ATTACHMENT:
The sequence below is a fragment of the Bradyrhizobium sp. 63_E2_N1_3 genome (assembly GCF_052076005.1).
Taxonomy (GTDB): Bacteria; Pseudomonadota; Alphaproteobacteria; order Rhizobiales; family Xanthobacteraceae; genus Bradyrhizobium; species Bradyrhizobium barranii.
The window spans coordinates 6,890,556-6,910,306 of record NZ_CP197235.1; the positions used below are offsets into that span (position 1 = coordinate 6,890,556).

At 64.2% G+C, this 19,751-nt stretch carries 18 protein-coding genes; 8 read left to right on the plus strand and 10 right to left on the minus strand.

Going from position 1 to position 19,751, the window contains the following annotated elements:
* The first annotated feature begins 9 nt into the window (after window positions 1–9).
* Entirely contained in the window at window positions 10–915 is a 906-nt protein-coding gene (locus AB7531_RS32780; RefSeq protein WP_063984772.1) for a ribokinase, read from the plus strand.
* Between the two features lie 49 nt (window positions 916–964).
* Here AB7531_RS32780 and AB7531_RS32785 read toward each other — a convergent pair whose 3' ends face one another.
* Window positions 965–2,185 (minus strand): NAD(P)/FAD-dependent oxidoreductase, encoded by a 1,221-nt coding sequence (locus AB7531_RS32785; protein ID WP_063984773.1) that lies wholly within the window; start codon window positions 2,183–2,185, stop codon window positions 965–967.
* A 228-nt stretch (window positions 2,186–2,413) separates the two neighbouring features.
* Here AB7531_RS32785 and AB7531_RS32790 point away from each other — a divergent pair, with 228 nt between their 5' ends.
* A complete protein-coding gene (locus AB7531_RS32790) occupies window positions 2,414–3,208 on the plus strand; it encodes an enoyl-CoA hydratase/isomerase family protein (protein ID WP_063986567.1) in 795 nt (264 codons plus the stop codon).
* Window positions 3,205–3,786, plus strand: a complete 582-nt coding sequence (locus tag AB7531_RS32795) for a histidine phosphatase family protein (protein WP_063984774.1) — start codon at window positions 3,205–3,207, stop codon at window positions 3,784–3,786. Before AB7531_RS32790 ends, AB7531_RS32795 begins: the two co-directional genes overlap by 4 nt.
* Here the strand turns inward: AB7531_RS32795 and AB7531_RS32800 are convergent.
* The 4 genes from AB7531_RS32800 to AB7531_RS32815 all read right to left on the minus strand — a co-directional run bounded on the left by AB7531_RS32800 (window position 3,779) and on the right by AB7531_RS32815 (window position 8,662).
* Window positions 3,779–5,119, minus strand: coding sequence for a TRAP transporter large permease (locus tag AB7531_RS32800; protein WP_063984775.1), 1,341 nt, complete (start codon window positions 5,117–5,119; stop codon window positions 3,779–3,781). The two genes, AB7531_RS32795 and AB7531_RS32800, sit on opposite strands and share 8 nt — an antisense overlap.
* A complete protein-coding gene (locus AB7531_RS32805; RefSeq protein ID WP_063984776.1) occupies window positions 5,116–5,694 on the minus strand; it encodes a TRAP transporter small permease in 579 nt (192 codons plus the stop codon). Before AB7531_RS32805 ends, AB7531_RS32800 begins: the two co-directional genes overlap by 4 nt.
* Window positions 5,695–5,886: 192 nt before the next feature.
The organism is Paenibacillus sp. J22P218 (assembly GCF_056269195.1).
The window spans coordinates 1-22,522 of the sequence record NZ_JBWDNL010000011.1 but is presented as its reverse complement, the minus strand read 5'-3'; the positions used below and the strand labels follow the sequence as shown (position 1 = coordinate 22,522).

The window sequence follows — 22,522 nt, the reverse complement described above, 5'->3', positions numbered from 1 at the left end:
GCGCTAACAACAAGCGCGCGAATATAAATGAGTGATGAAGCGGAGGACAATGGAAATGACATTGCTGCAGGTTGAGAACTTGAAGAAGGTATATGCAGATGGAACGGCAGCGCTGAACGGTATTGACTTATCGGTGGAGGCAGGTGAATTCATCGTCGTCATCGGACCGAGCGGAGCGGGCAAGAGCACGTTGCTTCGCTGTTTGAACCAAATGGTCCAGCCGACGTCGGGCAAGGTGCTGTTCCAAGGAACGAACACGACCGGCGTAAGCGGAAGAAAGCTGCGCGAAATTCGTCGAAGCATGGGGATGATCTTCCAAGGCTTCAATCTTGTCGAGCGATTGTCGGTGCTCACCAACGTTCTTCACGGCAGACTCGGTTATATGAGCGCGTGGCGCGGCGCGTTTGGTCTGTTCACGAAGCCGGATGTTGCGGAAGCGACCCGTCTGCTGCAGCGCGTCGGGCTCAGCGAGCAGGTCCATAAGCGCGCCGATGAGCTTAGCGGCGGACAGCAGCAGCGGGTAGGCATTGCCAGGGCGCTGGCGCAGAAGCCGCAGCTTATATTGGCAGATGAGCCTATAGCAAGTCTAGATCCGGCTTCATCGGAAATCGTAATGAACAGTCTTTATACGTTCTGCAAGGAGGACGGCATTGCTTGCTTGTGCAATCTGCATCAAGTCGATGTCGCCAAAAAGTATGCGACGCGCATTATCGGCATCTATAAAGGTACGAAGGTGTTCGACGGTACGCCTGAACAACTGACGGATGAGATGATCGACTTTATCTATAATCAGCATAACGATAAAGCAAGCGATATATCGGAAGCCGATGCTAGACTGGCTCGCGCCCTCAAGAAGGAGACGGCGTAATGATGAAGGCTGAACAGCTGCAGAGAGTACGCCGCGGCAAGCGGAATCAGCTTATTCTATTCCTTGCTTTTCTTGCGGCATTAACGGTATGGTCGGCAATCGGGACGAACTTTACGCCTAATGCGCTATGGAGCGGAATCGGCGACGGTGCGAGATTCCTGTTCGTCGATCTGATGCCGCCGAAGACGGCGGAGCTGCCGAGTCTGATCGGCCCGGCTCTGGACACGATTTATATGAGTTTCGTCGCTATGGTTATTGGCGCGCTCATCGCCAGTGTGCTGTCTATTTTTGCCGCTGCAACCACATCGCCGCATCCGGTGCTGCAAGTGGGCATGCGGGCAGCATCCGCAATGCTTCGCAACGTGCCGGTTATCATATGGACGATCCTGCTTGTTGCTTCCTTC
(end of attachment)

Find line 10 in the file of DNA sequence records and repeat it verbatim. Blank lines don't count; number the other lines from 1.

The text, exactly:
* Window positions 965–2,185 (minus strand): NAD(P)/FAD-dependent oxidoreductase, encoded by a 1,221-nt coding sequence (locus AB7531_RS32785; protein ID WP_063984773.1) that lies wholly within the window; start codon window positions 2,183–2,185, stop codon window positions 965–967.